Great article, it's great that you did so much research! Some people just shouldn't own horses in the first place! I definitely think that people should have to have some sort of license before they take on the responsibility of breeding their horse, or even owning one! Or at least take a class or something. Some people are clueless, then they end up with a horse they don't want or can't do anything with. It's more understandable when people can't afford their horses anymore because of losing a job etc., or it's drugged, like Milly said. Everyone considering getting a horse should do the amount of research you did. :)
  Jan 30, 2011  •  2,746 views
Excellent article. Well written and researched. I agree about the education class for new horse owners. There are two more reasons why horses are sent to slaughter that your paper did not cover and these two can also be aleviated with new regulations. Firstly, over breeding of numerous breeds. I live in Walking Horse country and you see large pastures filled with mares with foals on the sides and already bred back (usually bred back by 8-10 days after foaling). I know this also happens in the Thoroughbred and Quarter Horse industries. In the 1980s, the Arabian industry send several hundred thousand horses to slaughter due to over breeding. It pains me to think of such a fine creature as the Arabian being slaughtered, but what else was there to do with so many horses. Secondly, the cost of euthanasia and burial is very high. In many states it is also illegal to bury a horse that has been euthanized. This is due to the drugs leeking from the horse's body and into the soil and eventually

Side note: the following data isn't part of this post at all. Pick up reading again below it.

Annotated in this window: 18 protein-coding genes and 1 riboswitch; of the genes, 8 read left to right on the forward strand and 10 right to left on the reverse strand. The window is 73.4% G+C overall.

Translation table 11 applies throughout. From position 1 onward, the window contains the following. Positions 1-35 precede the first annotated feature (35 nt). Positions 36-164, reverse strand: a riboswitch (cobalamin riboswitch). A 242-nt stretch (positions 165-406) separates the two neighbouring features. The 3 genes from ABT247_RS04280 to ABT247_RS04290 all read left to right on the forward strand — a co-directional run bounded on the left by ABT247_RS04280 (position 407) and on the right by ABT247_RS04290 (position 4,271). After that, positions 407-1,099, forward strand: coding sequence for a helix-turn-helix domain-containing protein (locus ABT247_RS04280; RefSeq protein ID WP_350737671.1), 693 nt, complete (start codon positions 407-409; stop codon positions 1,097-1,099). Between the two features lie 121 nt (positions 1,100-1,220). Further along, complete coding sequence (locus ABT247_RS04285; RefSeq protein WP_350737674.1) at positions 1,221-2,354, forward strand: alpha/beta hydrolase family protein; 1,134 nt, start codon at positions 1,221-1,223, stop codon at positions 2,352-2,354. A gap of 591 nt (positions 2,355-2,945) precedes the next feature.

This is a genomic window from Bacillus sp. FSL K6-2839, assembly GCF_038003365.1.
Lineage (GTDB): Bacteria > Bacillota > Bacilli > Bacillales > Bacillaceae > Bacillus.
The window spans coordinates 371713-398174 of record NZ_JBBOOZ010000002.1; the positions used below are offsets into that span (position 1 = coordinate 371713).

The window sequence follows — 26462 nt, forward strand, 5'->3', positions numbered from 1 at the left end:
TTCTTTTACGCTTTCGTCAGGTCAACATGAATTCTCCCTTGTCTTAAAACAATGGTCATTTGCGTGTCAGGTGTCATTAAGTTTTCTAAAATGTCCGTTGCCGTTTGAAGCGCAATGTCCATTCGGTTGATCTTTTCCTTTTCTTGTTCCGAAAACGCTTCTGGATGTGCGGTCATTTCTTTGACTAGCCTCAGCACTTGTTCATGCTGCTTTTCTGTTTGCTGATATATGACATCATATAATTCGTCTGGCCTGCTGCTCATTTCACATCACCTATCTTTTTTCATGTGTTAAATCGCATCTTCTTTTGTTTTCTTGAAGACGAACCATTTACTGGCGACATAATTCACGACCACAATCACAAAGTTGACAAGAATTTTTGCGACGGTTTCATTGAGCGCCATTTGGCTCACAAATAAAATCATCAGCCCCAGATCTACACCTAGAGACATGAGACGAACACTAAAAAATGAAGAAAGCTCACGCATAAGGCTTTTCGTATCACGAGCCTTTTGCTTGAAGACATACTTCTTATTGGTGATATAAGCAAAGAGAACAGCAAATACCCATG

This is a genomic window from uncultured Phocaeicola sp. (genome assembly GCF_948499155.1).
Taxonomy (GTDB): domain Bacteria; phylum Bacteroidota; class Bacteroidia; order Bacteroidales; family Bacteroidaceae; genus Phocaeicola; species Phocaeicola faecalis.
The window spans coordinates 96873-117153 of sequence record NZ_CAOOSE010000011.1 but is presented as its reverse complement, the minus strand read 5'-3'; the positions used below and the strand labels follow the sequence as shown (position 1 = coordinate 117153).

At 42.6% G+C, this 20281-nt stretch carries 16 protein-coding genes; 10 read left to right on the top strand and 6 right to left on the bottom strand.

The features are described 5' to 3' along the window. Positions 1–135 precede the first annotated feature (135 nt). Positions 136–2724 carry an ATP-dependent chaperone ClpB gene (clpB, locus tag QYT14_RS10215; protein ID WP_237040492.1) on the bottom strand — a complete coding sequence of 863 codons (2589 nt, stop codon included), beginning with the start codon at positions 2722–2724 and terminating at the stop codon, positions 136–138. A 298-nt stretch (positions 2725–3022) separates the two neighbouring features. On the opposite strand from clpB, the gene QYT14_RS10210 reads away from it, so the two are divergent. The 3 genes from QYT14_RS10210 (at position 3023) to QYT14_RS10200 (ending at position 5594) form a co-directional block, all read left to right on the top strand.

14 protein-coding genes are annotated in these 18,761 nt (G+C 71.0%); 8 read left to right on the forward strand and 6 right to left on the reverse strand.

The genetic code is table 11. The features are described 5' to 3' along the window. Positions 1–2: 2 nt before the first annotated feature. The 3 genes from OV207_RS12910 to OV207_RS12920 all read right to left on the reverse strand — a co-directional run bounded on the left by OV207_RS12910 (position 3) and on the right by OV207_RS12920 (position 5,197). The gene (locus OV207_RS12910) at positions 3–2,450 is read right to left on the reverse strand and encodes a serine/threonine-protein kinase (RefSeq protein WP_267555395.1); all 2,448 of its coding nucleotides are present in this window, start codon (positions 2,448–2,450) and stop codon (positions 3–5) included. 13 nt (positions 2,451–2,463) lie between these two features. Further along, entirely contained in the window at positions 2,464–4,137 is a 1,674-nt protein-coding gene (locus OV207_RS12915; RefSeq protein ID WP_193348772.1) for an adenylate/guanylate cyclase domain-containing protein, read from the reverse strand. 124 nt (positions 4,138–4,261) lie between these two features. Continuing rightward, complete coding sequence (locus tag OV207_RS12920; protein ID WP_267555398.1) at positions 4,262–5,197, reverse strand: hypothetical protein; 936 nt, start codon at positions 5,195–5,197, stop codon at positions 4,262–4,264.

Jan 31, 2011  •  2,828 views
Heaven Sent Creatures  MOD 
good article, as a Canadian it has raised some questions in my mind about what is happening
  Feb 2, 2011  •  2,777 views
Great Article.
good job
  Feb 3, 2011  •  2,851 views
Little Bitty Farm  
Great article!
  Feb 13, 2011  •  2,789 views